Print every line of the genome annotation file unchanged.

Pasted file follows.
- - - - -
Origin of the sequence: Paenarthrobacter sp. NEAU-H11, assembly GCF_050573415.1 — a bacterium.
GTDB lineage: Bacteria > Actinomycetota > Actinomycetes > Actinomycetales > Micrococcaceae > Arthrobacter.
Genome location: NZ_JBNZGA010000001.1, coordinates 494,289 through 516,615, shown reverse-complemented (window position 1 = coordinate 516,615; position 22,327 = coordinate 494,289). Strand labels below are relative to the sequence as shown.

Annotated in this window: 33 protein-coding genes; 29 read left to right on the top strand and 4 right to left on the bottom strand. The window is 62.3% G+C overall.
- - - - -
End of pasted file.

Origin of the sequence: Paenarthrobacter sp. NEAU-H11, assembly GCF_050573415.1 — a bacterium.
GTDB lineage: Bacteria > Actinomycetota > Actinomycetes > Actinomycetales > Micrococcaceae > Arthrobacter.
Genome location: NZ_JBNZGA010000001.1, coordinates 494,289 through 516,615, shown reverse-complemented (window position 1 = coordinate 516,615; position 22,327 = coordinate 494,289). Strand labels below are relative to the sequence as shown.

Annotated in this window: 33 protein-coding genes; 29 read left to right on the top strand and 4 right to left on the bottom strand. The window is 62.3% G+C overall.